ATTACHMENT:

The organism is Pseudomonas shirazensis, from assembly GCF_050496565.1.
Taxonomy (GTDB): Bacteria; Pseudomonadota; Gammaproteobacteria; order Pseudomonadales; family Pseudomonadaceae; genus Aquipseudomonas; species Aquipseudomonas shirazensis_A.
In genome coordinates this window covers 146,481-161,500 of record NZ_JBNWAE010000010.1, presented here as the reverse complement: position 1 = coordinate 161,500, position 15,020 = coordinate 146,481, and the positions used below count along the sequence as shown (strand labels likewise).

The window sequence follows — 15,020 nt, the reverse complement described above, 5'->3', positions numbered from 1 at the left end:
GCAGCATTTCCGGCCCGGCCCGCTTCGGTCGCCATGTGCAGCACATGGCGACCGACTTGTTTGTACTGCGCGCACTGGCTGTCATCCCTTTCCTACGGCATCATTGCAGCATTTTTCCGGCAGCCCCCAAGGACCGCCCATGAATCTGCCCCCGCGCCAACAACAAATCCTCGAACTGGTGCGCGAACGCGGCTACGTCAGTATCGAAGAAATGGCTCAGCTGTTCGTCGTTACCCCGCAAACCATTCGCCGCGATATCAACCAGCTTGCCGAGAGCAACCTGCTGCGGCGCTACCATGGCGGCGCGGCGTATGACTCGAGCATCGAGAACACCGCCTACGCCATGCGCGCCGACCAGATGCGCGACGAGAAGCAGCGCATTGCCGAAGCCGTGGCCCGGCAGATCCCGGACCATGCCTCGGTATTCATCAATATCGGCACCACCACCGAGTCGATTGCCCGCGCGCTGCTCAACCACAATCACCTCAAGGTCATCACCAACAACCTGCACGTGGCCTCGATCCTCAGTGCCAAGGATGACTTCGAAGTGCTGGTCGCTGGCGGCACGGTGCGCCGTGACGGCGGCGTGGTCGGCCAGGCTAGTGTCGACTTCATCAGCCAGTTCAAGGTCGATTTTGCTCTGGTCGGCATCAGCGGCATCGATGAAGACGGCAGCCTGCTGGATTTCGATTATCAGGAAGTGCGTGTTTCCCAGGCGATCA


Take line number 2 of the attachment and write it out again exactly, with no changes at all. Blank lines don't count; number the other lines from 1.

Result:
Taxonomy (GTDB): Bacteria; Pseudomonadota; Gammaproteobacteria; order Pseudomonadales; family Pseudomonadaceae; genus Aquipseudomonas; species Aquipseudomonas shirazensis_A.